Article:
Art & Antiques by Dr. Lori
Dr. Lori’s Animals in Art & Antiques
By Lori Verderame
Posted October 2013
I have appraised many antique and vintage objects in the form of animals—from cow creamers to Kermit the Frog dolls. While objects are collectible for many reasons, when it comes to animals in art and antiques, it is interesting to note what an animal form symbolizes and why a particular animal was highlighted in a certain period of art history.
We love the animals that share our lives, and in art and antiques, these beloved creatures reference important life lessons. When found in a work of art (painting, sculpture, print) or an antique object (figurine, decorative carving, fetish), the appearance of animals have special meaning.
Ant - group effort and orderly.
Bat – messenger of wisdom.
Bee – industry and community. Famous wealthy families of the Renaissance and Baroque periods oftentimes commissioned artists to include bees in paintings of their family coat of arms to suggest their public interest in serving the community.
Birds - freedom.
Bear - gentle strength and nurturing. In Native American totem poles, bears are often times carved to suggest the strength of nature and the nurturing characteristics of forest animals.
Beaver – builder and gatherer.
Bull – wealth. Associated with the financial world today, images of bulls were painted on cave walls in Lascaux, France, and Santander, Spain, dating back to pre-historic times.
Butterfly – metamorphosis.
Cat – pride. The ancient Egyptians via sculptures associated cats with pride in beauty and personal accomplishment. The French Impressionist artist, Edouard Manet painted cats in his masterpieces to suggest the abilities of a woman to attract male suitors.
Cock – passion. Ceramic figurines of cocks are common decorations in the kitchens of female chefs in France as they are female power symbols.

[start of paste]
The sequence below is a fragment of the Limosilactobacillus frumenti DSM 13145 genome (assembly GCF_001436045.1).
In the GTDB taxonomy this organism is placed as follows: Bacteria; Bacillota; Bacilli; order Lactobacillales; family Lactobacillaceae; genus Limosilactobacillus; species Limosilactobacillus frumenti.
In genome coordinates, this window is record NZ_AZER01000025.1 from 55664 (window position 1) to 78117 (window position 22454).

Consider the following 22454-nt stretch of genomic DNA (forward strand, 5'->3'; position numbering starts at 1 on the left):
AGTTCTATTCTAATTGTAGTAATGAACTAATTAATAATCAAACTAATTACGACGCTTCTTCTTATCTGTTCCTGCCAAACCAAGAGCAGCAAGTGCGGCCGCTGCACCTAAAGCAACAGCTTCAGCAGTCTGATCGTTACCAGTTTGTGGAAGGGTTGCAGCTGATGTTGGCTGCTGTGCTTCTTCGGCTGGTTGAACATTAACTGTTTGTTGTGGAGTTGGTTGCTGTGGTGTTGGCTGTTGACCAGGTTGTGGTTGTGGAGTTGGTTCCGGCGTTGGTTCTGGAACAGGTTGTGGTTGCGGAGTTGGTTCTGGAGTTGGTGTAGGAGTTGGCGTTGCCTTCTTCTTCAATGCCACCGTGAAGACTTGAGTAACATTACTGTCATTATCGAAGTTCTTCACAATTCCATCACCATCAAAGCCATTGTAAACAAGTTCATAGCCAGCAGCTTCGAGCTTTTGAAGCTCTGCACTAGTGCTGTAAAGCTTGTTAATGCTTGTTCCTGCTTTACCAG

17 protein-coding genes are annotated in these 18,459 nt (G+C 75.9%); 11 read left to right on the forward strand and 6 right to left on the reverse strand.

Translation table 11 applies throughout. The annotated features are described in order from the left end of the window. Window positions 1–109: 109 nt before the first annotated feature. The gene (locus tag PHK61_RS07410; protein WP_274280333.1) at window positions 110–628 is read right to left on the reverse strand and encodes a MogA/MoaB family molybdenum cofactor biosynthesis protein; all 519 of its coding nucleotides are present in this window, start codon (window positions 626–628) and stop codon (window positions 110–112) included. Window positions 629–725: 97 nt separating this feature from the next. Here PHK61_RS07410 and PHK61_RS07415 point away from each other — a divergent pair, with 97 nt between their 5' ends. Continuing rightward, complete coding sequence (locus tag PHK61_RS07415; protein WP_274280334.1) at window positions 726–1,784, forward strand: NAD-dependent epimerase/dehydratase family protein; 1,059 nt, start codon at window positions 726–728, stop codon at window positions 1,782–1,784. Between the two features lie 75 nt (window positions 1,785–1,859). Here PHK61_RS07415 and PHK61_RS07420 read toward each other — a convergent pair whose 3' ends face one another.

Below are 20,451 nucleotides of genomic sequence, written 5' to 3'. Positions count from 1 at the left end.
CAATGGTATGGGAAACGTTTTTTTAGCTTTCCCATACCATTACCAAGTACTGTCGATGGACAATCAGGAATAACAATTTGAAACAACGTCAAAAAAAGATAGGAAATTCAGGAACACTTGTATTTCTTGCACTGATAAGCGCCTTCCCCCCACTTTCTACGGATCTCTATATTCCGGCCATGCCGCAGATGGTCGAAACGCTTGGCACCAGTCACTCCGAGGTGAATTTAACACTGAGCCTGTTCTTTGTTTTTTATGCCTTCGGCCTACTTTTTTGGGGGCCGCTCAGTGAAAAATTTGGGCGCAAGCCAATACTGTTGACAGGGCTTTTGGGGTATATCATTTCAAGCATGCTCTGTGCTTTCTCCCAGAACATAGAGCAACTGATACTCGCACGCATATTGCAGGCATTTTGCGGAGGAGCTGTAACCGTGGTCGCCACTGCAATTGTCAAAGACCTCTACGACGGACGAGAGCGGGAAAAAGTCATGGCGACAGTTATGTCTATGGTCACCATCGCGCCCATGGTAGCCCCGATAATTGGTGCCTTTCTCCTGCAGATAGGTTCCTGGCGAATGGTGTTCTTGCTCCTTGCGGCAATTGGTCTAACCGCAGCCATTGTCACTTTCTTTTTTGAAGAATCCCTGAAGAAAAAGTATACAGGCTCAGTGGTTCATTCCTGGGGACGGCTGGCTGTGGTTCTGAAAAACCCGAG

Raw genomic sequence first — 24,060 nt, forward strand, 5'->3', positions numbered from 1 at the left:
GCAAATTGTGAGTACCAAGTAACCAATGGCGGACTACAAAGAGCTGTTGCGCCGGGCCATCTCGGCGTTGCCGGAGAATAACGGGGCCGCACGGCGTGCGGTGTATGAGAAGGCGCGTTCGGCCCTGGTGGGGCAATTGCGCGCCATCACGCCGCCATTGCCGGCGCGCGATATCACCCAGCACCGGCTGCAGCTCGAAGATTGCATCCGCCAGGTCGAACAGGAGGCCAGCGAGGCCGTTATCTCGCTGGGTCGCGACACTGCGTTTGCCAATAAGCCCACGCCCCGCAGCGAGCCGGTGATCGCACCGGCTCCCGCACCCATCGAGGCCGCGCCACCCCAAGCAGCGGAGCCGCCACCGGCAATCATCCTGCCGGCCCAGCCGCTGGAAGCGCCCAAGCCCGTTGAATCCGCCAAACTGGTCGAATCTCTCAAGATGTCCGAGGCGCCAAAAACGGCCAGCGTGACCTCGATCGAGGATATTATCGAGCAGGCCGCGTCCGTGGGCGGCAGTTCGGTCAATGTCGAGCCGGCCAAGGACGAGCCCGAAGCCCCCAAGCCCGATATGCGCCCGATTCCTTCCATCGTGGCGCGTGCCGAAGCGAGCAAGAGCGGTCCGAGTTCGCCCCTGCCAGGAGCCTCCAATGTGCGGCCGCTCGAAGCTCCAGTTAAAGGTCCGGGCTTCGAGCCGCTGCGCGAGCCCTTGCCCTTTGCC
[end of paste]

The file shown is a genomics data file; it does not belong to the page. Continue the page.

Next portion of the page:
Cow – gentleness.
Coyote – playful, a prankster.
Deer – sensitivity. Walt Disney’s animated feature film, Bambi, captured the longstanding art historical symbol of the deer.
Dog – fidelity. A dog is shown at the feet of a couple on their wedding day in the world-known Arnolfini Wedding Portrait (National Gallery, London) from 1434 by Jan van Eyck.
Dolphin – kindness.
Donkey – humility.
Dragonfly – carefree. Louis Comfort Tiffany highlighted the dragonfly and other insects in many of his decorative creations including jewelry and lamps.
Eagle – protection from evil. American flag collectors look for intricate and decorative flags featuring the eagle from the late 1700s and 1800s.
Elephant – strength and memory.
Elk – agility.
Fish – long life. In their numerous forms, fish symbolize longevity in works of art dating from the early Christian era to the present.
Fox – intelligence.
Frog – water power, medicinal knowledge.
Goat – abundance.
Goose – watchful.
Hawk – noble.
Horse – stamina and power. The famous sculpture of a horse turned machine by Futurist artist Raymond Duchamp Villon highlighted society’s change from an agricultural society to an industrial one in the early 1900s.
Jaguar – speed.
Lion – power and majesty, guardian. Lions have guarded the gates and entrances of some of the most famous sites in the world. Lions are featured on the Ishtar Gate, the eighth gate (north) to the inner city of Babylon. The gate was ordered by King Nebuchadnezzar II in 575 B.C.
Moose – headstrong.
Owl – wisdom.
Rabbit – rebirth. Female artists often choose rabbits as subject matter for paintings, prints and works on paper to suggest the rejuvenation of the earth in spring.
Ram – breakthrough or achievement.
Raven – transformation.
Salmon – determination. The salmons’ regular process of swimming upstream speaks to its determination and resulting prosperity. It is a common image in Native American paintings and handmade art forms.
Serpent – passion.
Shark – hunter.
Snake – shrewd.
Spider – creative.
Tiger – strength, ferocity, power. Japanese artists of the 1700s oftentimes featured tigers in their gouaches, watercolors, woodblock prints, and paintings.
Turtle – perseverance. French sculptors cast forms of turtles in bronze and other metals in the art movement called animalier. Animalier, or animal sculptures, were popular with artists such as Barye and Bonheur in the mid-1860s to the1880s.
Whale – regeneration or rebirth.
Wolf – loyal pathfinder.
Personally, I have collected art and antiques that feature fish for decades. It started when I was a youngster on the swim team, and the association meant something important to me. Over the years, fish have served as pets, and fish objects have been the basis for some of my collections. This glossary of animal symbolism may help you collect with a vision in mind and learn about the history of your favorite animals.
Celebrity Ph.D. antiques appraiser, author, and award-winning TV personality, Dr. Lori hosts antiques appraisal events worldwide. Dr. Lori is the star appraiser on Discovery channel’s Auction Kings. To learn about your antiques, visit www.DrLoriV.com, www.Facebook.com/DoctorLori, @DrLori on Twitter
or Lori Verderame on Google+.